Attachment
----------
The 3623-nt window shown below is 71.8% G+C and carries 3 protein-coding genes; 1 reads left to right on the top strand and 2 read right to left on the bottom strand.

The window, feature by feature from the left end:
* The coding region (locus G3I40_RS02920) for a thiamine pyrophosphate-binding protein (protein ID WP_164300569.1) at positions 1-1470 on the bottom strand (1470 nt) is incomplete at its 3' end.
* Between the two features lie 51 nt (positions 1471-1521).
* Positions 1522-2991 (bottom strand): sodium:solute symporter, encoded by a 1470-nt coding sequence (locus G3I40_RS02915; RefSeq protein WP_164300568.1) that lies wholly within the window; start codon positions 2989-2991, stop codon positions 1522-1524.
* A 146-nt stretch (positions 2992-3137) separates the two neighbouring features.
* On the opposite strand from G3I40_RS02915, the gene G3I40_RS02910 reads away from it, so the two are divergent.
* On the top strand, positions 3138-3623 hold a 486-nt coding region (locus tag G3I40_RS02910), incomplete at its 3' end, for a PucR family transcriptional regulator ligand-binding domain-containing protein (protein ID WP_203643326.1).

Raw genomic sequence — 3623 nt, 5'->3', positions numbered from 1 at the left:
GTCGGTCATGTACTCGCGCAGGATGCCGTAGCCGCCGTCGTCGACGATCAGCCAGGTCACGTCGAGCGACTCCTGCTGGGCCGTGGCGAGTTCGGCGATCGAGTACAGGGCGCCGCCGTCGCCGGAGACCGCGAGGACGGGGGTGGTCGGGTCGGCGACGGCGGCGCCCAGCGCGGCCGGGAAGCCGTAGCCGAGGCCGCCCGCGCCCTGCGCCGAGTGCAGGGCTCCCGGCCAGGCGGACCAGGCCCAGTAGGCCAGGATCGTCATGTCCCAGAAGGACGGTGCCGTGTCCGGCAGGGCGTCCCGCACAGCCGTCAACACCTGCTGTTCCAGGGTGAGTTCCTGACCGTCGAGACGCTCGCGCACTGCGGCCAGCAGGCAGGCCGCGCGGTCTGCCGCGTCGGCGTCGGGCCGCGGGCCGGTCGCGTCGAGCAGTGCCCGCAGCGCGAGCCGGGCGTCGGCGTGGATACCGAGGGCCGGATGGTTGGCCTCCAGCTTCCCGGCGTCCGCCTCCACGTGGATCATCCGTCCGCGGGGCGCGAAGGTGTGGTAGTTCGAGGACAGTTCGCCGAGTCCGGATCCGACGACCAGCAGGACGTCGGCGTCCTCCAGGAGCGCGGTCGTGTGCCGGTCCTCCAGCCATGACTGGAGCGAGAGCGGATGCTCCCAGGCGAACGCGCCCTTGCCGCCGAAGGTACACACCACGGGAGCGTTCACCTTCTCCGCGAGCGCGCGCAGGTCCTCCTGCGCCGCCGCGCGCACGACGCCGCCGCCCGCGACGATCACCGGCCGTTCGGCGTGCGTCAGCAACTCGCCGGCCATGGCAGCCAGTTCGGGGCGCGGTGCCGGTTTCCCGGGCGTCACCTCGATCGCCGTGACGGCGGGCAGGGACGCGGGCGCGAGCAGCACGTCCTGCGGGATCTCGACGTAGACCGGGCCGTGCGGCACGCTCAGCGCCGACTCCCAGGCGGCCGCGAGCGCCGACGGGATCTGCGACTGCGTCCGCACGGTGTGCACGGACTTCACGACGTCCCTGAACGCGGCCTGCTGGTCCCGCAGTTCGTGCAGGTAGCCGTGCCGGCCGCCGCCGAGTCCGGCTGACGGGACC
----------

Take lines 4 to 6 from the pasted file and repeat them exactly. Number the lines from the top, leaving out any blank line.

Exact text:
* Between the two features lie 51 nt (positions 1471-1521).
* Positions 1522-2991 (bottom strand): sodium:solute symporter, encoded by a 1470-nt coding sequence (locus G3I40_RS02915; RefSeq protein WP_164300568.1) that lies wholly within the window; start codon positions 2989-2991, stop codon positions 1522-1524.
* A 146-nt stretch (positions 2992-3137) separates the two neighbouring features.